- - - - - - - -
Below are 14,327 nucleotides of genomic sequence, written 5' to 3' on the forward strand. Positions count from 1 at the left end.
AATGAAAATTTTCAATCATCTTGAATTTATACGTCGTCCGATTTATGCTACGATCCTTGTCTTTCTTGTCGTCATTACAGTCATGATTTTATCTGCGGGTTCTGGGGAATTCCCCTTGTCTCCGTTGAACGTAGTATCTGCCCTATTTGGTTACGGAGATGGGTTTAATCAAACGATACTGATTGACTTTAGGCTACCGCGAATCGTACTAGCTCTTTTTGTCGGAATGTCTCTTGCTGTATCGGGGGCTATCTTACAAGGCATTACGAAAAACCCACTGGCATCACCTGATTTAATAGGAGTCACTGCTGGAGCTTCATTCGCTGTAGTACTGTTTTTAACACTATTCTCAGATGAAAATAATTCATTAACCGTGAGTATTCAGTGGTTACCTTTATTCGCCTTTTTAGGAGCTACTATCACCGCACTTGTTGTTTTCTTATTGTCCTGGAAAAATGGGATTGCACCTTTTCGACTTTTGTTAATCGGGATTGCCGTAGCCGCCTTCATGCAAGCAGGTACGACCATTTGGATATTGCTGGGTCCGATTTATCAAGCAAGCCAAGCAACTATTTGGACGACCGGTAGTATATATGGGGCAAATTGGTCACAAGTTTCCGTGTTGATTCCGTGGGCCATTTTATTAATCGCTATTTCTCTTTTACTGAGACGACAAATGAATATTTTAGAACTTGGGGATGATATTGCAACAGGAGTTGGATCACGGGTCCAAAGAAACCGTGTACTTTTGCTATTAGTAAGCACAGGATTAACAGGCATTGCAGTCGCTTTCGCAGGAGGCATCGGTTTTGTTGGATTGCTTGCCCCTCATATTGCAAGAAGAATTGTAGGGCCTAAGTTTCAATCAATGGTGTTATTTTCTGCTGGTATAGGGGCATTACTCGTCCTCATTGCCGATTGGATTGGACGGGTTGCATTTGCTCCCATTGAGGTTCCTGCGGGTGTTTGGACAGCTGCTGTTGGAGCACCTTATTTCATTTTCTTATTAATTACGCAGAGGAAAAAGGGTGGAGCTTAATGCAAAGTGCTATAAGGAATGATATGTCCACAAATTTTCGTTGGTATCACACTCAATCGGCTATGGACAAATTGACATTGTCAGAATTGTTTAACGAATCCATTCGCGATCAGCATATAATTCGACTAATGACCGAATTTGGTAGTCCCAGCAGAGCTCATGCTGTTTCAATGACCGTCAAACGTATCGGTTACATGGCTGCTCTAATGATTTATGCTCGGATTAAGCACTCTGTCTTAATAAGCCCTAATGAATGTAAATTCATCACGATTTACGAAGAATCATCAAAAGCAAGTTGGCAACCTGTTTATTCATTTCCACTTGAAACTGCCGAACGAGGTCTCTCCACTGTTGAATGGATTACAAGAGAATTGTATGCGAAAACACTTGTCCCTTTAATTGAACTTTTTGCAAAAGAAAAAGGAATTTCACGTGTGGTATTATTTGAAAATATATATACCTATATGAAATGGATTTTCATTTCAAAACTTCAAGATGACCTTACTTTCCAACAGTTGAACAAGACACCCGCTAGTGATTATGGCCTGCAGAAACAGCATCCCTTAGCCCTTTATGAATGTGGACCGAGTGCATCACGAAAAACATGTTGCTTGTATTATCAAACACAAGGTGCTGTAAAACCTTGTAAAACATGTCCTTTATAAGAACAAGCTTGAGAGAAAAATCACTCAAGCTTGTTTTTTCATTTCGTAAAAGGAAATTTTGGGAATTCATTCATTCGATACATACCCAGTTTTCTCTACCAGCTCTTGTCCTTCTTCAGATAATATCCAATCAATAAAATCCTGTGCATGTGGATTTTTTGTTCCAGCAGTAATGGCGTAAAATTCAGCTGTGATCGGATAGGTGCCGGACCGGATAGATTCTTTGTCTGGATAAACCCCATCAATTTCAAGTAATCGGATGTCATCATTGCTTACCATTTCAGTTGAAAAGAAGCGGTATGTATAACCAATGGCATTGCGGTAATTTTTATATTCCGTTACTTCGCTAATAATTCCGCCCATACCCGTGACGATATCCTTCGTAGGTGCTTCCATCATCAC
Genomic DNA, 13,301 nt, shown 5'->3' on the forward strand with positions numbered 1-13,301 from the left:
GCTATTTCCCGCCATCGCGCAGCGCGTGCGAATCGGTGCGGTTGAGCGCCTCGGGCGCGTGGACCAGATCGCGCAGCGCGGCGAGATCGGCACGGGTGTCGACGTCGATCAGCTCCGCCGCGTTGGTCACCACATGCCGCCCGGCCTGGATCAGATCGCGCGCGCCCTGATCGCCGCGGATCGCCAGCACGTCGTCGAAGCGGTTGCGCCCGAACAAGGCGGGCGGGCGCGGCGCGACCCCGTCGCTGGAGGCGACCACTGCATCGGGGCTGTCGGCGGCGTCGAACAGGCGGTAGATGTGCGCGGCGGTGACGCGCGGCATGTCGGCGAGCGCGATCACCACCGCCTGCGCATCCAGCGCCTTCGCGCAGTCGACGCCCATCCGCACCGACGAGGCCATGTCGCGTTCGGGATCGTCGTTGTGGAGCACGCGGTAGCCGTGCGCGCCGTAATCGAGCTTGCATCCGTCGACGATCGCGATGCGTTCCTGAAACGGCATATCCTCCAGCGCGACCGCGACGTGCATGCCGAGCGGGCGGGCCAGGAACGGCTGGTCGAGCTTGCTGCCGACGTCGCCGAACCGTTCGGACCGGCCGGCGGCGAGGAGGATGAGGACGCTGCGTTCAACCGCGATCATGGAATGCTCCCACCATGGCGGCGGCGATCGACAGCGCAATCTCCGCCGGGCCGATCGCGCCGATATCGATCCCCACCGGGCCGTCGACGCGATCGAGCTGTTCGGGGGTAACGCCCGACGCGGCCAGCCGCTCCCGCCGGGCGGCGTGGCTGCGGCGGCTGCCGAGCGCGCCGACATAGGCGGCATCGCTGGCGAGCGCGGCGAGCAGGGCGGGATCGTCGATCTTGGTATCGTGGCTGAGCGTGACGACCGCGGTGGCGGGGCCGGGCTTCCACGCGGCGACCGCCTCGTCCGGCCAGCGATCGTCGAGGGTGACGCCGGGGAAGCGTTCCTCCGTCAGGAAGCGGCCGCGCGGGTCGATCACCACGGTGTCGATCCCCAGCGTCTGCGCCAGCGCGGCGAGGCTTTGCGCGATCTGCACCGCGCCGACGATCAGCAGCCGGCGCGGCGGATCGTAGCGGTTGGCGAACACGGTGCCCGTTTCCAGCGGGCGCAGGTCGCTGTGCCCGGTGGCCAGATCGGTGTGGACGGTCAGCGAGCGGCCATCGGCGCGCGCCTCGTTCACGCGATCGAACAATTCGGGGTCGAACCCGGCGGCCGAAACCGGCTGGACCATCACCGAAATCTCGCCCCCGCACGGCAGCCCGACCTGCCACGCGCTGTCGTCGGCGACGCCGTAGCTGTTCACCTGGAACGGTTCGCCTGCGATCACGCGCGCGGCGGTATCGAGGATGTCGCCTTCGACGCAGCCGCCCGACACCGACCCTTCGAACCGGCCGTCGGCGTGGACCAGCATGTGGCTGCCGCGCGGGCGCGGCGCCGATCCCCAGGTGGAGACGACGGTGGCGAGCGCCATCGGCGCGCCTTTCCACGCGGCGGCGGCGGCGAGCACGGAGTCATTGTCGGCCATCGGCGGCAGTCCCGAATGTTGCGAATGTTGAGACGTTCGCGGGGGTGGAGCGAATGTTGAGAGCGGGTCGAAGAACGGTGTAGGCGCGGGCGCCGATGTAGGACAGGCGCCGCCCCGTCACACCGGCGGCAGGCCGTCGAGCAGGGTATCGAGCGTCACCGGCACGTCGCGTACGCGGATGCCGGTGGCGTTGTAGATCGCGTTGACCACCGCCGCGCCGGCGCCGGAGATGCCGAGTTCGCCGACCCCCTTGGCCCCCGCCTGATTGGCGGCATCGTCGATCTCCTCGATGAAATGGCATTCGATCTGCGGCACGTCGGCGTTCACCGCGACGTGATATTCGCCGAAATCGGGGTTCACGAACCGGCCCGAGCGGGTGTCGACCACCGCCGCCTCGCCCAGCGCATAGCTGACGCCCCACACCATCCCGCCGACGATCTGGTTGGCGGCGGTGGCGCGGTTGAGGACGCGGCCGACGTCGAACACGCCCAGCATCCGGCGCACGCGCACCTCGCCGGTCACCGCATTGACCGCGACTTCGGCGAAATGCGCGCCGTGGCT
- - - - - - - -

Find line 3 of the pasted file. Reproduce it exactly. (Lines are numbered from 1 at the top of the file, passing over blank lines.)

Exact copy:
Genomic DNA, 13,301 nt, shown 5'->3' on the forward strand with positions numbered 1-13,301 from the left: